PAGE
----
2. The state of being precipitated from a solution.
interspersed with more severe periods of droughtA long period without precipitation.

According to Sir Nicholas Stern, within 25 years of that happening, global economic costs in today's real terms would have increased by a fifth.

Consequence for Florida

Along with other locations in the World, Florida would suffer increased health risks in a warmer world, arising from increased GHG emissions and other pollutantsSomething which contaminates (water, the air, etc.) with harmful or poisonous substances. (for example, pollen levels, particulate matterParticles of dust, soot, salt, sulfate compounds, pollen, or other particles suspended in the atmospher from forest fires sparked by drought and lightning storms, desert dust blown from Africa, and increased smog). Cardiac, respiratory diseases and heat stress illnesses would increase, affecting the very young, the elderly and the poor particularly. Increased severity of storms, flooding and coastal erosion, together with further raising sea levels up to 20 inches by 2100 would exacerbate hazards to human health.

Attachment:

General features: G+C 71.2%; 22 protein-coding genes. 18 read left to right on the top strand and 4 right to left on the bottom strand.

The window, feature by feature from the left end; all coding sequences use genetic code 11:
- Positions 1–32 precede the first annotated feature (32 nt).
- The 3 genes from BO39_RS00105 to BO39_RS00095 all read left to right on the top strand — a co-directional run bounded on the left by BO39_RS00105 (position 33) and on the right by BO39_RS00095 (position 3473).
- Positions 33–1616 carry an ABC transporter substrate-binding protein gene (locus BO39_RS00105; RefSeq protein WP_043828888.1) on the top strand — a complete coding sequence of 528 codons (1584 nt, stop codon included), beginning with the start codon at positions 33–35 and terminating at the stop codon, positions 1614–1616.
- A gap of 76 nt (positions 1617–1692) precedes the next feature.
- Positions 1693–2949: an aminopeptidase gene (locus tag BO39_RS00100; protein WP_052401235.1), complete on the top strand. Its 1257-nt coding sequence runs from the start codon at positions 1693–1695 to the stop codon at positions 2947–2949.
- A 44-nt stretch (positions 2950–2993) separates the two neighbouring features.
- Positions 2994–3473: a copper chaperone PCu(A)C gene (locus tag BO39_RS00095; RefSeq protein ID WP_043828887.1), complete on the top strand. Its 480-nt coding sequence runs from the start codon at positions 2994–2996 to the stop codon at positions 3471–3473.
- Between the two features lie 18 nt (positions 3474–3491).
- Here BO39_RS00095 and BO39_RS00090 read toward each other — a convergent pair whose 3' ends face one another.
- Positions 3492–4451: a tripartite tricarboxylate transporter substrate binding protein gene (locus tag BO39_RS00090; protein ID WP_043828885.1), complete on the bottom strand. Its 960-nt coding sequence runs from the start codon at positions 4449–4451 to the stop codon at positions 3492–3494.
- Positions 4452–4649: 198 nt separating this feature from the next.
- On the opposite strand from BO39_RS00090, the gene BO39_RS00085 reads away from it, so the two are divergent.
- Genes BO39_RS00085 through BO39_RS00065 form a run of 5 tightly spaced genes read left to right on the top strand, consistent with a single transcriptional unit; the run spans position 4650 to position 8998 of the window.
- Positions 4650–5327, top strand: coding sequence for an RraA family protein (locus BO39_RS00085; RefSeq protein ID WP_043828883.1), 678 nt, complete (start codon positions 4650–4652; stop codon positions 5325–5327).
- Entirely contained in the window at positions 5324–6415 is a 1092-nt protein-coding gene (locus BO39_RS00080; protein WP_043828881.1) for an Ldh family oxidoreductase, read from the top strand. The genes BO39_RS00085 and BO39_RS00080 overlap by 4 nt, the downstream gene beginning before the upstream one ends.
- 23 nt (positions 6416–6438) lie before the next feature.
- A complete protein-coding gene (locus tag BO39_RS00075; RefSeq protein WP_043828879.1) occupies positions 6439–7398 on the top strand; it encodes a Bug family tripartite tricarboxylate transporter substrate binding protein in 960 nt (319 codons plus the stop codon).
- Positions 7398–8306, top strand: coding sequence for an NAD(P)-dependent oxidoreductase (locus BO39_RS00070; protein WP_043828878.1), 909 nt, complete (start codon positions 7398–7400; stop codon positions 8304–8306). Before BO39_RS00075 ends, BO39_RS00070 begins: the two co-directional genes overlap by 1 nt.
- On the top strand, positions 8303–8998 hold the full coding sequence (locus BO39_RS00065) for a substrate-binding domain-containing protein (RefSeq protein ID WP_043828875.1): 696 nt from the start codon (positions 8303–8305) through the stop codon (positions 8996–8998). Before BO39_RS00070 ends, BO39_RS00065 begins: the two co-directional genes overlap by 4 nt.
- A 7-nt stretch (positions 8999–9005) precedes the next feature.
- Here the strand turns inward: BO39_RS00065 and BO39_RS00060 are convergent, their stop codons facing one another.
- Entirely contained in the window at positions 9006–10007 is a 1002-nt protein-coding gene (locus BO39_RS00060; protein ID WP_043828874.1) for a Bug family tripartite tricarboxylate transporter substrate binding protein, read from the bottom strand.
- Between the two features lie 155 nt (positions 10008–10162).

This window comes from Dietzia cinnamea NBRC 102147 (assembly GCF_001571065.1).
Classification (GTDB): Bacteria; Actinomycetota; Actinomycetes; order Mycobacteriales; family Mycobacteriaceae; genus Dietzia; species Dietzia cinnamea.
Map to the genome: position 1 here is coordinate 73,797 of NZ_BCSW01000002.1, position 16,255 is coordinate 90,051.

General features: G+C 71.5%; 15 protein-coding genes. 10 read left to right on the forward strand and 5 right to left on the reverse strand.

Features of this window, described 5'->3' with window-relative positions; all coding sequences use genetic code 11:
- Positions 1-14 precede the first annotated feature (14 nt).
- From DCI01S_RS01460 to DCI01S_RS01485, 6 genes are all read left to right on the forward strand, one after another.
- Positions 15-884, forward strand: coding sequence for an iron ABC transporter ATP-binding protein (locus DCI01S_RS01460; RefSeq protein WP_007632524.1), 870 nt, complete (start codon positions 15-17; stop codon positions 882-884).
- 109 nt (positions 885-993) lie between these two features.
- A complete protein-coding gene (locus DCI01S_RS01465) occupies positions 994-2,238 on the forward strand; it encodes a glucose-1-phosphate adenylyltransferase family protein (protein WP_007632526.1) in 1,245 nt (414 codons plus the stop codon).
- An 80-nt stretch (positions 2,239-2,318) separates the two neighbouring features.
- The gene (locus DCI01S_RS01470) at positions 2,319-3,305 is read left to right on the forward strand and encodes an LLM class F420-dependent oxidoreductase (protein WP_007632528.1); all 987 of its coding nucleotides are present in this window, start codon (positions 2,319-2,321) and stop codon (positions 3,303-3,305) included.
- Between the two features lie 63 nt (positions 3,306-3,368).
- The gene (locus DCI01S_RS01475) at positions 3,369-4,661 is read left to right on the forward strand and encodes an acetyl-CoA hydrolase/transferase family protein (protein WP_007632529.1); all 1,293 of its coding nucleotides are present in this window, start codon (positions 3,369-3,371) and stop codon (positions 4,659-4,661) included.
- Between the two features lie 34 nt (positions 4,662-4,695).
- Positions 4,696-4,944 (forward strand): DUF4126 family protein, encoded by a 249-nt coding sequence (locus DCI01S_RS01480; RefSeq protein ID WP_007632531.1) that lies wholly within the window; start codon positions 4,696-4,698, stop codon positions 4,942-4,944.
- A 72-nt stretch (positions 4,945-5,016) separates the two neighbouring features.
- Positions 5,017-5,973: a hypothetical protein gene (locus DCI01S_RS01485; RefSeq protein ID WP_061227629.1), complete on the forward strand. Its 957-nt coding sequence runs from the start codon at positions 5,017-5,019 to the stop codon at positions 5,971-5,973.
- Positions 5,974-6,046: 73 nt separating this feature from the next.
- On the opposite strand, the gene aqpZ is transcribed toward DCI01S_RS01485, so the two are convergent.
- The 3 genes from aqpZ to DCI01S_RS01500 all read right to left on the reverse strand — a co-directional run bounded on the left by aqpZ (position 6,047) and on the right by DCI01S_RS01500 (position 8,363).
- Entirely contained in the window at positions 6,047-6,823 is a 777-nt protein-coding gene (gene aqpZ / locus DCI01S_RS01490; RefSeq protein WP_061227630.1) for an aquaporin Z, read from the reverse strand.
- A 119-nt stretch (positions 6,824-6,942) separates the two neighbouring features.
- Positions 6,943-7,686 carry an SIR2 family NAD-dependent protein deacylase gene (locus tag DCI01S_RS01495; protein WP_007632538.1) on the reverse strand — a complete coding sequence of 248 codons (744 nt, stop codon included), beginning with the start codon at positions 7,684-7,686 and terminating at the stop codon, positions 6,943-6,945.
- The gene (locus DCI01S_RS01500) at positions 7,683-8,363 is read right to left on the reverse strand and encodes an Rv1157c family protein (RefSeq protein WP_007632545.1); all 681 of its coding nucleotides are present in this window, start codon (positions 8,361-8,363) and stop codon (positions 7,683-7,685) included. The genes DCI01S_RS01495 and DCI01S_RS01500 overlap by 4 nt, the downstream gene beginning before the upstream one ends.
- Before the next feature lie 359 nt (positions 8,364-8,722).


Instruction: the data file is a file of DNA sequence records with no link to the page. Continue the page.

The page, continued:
Problems from contaminated drinking water and food supplies from warmer, wetter weather would pose increased risks to health from bacterial, parasite and viral infections conveyed by animal and human wastes, and by fruits, vegetables and shellfish. The increased prevalence of insect born diseases, such as malaria, and harmful algal bloomsExplosive reproduction of algae causing harm by release of toxins must be expected to spread their toxins to hazard human health still further.